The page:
posterolateral fusion model. Inspection, manual palpation,
radiography, histology, and biomechanics testing were used to
assess the fusion. All rabbits implanted with recombinant human
bone morphogenetic protein-2 achieved solid spinal fusion as
confirmed by manual palpation and on radiographs, whereas only
42% of the autograft control fusions were solid. Fusions
achieved with recombinant human bone morphogenetic protein-2
were found to be biomechanically stronger and stiffer than
fusions achieved using autogenous bone graft. Sandhu et al
performed a similar fusion study in a dog posterolateral fusion
model and demonstrated 100% fusion rates with use of rh BMP 2 on
collagen sponge as compared to 0 % fusion rates in the autograft
group. These results were replicated in a subsequent trial where
BMP induced fusion even in absence of decortication.
Cook et al compared the
fusion rates using either OP 1 (2.8 mg of rh OP 1 to 800 mg of
bovine collagen) or auto graft in a dog model. All OP1 treated
levels showed a stable fusion mass by 6 weeks and complete
fusion by 12 weeks as demonstrated using CT Imaging, MRI
Imaging, non-destructive manual testing and histology. The
autologus treated levels achieved similar fusion rates but
demonstrated a slower progression taking upto 26 weeks.
However this success in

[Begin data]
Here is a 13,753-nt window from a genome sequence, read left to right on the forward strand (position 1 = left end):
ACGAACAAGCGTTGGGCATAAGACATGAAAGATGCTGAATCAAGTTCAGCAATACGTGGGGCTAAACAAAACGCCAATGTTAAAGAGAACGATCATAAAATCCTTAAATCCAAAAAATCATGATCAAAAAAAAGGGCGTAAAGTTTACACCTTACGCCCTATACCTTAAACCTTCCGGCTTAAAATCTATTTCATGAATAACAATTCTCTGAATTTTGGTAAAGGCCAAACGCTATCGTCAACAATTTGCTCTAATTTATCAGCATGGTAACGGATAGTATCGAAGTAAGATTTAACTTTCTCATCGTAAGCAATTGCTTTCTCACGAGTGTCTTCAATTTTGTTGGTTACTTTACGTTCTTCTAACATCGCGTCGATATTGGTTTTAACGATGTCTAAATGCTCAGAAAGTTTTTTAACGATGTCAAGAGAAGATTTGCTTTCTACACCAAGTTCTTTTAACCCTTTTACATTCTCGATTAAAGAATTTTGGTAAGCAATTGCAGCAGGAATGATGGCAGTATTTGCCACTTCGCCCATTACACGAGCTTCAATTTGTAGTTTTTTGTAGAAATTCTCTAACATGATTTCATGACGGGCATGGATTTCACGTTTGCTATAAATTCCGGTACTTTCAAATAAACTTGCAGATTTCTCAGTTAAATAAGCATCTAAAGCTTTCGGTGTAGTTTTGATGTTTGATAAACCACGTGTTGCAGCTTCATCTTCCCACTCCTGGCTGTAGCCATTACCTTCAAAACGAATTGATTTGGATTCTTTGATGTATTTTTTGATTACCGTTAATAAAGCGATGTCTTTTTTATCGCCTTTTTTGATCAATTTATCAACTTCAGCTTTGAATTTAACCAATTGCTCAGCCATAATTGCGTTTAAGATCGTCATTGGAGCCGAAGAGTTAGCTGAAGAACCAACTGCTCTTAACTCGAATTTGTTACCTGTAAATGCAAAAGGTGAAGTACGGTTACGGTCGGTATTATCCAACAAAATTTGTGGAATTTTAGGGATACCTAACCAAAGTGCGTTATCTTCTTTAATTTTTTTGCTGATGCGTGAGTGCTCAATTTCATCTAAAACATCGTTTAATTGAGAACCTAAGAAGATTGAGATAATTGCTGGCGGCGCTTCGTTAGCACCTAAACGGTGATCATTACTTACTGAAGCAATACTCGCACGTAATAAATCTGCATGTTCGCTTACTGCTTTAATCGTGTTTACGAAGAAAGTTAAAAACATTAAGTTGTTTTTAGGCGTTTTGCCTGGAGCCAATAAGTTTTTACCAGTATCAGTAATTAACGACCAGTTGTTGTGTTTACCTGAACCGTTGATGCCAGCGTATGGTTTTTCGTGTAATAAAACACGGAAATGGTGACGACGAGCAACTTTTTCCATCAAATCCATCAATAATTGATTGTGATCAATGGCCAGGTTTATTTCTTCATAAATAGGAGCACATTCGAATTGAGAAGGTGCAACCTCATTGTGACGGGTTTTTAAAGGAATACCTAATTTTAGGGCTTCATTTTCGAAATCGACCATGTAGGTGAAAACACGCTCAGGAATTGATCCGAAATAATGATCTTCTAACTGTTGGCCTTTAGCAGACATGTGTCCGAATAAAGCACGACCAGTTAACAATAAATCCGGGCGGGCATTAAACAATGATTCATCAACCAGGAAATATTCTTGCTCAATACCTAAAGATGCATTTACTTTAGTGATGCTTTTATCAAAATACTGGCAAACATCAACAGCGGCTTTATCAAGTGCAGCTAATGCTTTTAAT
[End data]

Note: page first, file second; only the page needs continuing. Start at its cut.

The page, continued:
lower animals did not translate as such in the higher animals.
Martin et al demonstrated that the rh BMP 2 in a concentration
of 0.43 mg/ml that was effective in lower animals was not
effective in Rhesus monkey. It was hypothesized that overlying
muscle mass may have been the cause of mechanical compression of
the collagen sponge resulting in its splaying. This reduced the
local concentration of BMP at the site, consequently impeding
the bone formation.
In order to avoid the
problems associated with mechanical compression and splaying of
the collagen sponge alternative carriers were investigated.
These carriers unlike collagen sponge (that has a wet tissue
paper like consistency on getting soaked) were more compression
resistant and maintained higher concentration of BMP at the
local site. Boden et al developed a highly porous biphasic
calcium phosphate (BCP) ceramic carrier consisting of 60%
hydroxyl apatite and 40% tri calcium phosphate for use in
posterolateral fusions in primate. They were able to demonstrate
fusion was achieved at different rh BMP 2 concentrations (1.4,
2.1 and 2.8mg/ml) but was not achieved in any animal in which
auto graft was implanted.
Human studies: In view of
the findings obtained from the non-human primate studies,
different concentration and carrier media were investigated for
use in humans. Boden et al followed their primate study with a
pilot prospective randomized study in human subjects suffering
from a single level degenerative disc pathology and showed 100%
fusion rates with rh BMP2 in biphasic calcium phosphate (BCP)
carrier media as compared to only 40% fusion rates in the auto
In another human study,
Patel et al did a safety and efficacy study for use of OP-1 in
posterolateral spinal fusion. Sixteen patients suffering with
degenerative lumbar spondylolisthesis were randomized in to two
groups of autograft without instrumentation and autograft and
OP-1 without instrumentation. At 6 months, the autograft and
OP-1 showed a 75% fusion rate as compared to only 50% in the
autograft group alone. Clinical success as defined by
improvement of 20% or more of Oswestry score was seen in 83% of
auto grafted and OP-1 patients compared to only 50% in the auto
At time of writing this
paper the BMP is still not approved for routine use in
posterolateral fusion. The use of OP 1 for revision fusion